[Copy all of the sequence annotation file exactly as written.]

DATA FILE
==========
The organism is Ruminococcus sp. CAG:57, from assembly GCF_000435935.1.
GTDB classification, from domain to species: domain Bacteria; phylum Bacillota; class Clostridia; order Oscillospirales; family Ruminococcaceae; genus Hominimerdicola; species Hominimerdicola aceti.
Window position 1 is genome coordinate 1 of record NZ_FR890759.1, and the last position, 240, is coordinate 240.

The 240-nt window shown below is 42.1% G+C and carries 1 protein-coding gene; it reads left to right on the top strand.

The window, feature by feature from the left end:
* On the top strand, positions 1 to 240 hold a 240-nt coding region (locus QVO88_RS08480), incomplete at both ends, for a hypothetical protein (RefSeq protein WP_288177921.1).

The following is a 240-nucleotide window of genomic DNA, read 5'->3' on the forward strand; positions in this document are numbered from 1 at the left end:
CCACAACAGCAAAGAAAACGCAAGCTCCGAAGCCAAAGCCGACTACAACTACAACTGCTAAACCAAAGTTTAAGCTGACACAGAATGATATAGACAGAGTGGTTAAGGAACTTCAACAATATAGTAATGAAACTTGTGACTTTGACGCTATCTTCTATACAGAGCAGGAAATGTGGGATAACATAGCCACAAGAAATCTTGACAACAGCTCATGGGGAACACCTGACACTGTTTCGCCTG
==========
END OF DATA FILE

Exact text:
The organism is Ruminococcus sp. CAG:57, from assembly GCF_000435935.1.
GTDB classification, from domain to species: domain Bacteria; phylum Bacillota; class Clostridia; order Oscillospirales; family Ruminococcaceae; genus Hominimerdicola; species Hominimerdicola aceti.
Window position 1 is genome coordinate 1 of record NZ_FR890759.1, and the last position, 240, is coordinate 240.

The 240-nt window shown below is 42.1% G+C and carries 1 protein-coding gene; it reads left to right on the top strand.

The window, feature by feature from the left end:
* On the top strand, positions 1 to 240 hold a 240-nt coding region (locus QVO88_RS08480), incomplete at both ends, for a hypothetical protein (RefSeq protein WP_288177921.1).

The following is a 240-nucleotide window of genomic DNA, read 5'->3' on the forward strand; positions in this document are numbered from 1 at the left end:
CCACAACAGCAAAGAAAACGCAAGCTCCGAAGCCAAAGCCGACTACAACTACAACTGCTAAACCAAAGTTTAAGCTGACACAGAATGATATAGACAGAGTGGTTAAGGAACTTCAACAATATAGTAATGAAACTTGTGACTTTGACGCTATCTTCTATACAGAGCAGGAAATGTGGGATAACATAGCCACAAGAAATCTTGACAACAGCTCATGGGGAACACCTGACACTGTTTCGCCTG